FAQ


What is a union?

Basically, a union is a group of workers who join together and collectively negotiate their wages, benefits and working conditions. The local and national union provides these workers with resources such as elected representatives, staff experts, legal advice and education to allow them to accomplish their goals.

Can I be fired for joining a union?

No. The B.C. Labour Relations Code protects all workers who choose to join a union and sign a membership card. Signing a union card is confidential.

What are my legal rights?

The right to join a union is guaranteed by provincial and federal legislation. Here’s what both the B.C. and federal labour codes say about your right to join a union:

B.C. Labour Relations Code
Rights of employers and employees:
4. (1) Every employee is free to be a member of a trade union and to participate in its lawful activities.
6. (3) An employer or a person acting on behalf of an employer shall not
(a) discharge, suspend, transfer, lay off or otherwise discipline an employee, refuse to employ or continue to employ a person or discriminate against a person in regard to employment or a condition of employment because the person
(i) is or proposes to become or seeks to induce another person to become a member or officer of a trade union or
(ii) participates in the promotion, formation or administration of a trade union.

Canada Labour Code
Basic Freedoms
(i) Every employee is free to join the trade union of his/her choice and to participate in its lawful activities.
Prohibitions Relating to Employers
(i) No employer or person acting on behalf of an employer shall:
(a) refuse to employ or to continue to employ or suspend, transfer, lay off or otherwise discriminate against any person with respect to employment, pay or any other term or condition of employment or intimidate, threaten or otherwise discipline any person because the person…
(i) is or proposes to become, or seek to induce any other person to become, a member, officer or representative of a trade union or participate in the promotion, formation or administration of a trade union.

Can’t the company still find a way to penalize me?

Sometimes bad employers try to punish people for joining a union, but both the union and the B.C. Labour Relations Board take illegal conduct very seriously. Legal sanctions against the company can be serious. If you are the victim of this kind of illegal management misconduct, you will have the full backing of the 800 members of Local 2000, but also the strength of the 310,000 members of Unifor.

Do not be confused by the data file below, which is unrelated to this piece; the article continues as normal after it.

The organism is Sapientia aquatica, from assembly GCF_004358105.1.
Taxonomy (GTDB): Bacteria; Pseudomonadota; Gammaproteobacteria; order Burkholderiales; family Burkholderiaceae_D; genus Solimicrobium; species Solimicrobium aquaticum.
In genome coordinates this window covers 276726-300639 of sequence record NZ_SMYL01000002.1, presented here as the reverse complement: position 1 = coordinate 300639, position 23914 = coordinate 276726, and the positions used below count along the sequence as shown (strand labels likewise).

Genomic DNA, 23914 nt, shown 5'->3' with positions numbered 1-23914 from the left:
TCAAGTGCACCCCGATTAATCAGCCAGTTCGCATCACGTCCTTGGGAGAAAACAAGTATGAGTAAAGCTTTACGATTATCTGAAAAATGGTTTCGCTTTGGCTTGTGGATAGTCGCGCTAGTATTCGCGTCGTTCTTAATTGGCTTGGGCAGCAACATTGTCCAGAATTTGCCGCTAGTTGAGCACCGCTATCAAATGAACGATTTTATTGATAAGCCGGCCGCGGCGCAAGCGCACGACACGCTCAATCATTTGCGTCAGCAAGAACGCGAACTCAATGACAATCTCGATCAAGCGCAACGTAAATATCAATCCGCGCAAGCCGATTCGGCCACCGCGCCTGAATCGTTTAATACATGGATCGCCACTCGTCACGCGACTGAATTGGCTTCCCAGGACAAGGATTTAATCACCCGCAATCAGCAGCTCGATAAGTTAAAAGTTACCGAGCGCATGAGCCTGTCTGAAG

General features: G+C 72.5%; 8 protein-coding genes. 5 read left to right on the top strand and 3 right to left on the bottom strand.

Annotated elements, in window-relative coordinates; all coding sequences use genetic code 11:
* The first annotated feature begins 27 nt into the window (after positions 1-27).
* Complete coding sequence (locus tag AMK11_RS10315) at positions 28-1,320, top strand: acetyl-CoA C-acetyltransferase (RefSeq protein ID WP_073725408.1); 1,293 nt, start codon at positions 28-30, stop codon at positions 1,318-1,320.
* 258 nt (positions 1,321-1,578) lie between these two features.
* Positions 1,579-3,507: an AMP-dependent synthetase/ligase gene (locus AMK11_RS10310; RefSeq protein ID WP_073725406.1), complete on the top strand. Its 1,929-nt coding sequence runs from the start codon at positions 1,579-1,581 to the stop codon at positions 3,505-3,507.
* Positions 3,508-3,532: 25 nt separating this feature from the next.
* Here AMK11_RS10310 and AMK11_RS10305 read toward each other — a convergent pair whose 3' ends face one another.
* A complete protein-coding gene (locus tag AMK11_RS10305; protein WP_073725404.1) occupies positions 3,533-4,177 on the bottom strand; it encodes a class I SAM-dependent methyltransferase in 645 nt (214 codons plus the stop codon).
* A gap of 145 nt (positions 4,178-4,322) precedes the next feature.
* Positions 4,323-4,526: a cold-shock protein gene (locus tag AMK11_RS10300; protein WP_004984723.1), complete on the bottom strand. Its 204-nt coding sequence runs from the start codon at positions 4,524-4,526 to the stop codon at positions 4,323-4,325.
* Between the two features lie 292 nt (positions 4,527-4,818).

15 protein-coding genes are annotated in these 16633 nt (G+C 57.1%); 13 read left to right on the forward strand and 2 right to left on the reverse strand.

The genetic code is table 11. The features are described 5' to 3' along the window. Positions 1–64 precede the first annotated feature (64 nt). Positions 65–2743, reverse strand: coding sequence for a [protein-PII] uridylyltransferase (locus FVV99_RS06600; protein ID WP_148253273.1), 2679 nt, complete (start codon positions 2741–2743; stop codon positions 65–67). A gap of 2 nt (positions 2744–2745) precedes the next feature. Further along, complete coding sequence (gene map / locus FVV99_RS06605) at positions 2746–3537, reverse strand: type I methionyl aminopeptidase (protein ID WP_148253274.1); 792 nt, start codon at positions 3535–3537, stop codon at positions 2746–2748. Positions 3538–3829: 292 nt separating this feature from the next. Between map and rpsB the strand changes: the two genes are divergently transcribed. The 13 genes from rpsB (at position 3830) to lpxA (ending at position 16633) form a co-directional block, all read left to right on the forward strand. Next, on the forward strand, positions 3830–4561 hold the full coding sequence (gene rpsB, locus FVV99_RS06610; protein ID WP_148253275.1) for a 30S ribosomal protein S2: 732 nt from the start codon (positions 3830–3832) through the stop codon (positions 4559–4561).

It is important to understand that you have a legal right to join a union. If you fail to exercise this right simply because you are scared, then lawbreakers have intimidated you from doing something that is your lawful right. Most B.C. employers follow the law.

Why do employers oppose unions?

Employers often do not want a union in their workplace because a union gives the workers a legal voice in the rules and policies that affect them. Opposing a union is all about the almost absolute power management will lose. A union allows workers to negotiate wages, benefits and working conditions, as opposed to employers arbitrarily establishing the rules.

What does having a union contract do for me?

Your union contract is one of the most important documents in your work life. It spells out in clear terms how much you will be paid, what your benefits are, how much time off you receive and when you can take that time, how you are protected against bullying and discrimination, your health and safety rights, and much more.Everything that affects you as an employee is covered. With a union contract you have the legal ability to enforce your rights and ensure you get all your benefits.

If we join the union does that mean we will go on strike?

You and your co-workers will determine if you ever need to go on strike. The only way a strike can happen is if a majority of you decide it is necessary in a secret ballot vote. The vast majority of contract talks are settled without a strike, but sometimes one is necessary to defend your rights or to improve your contract.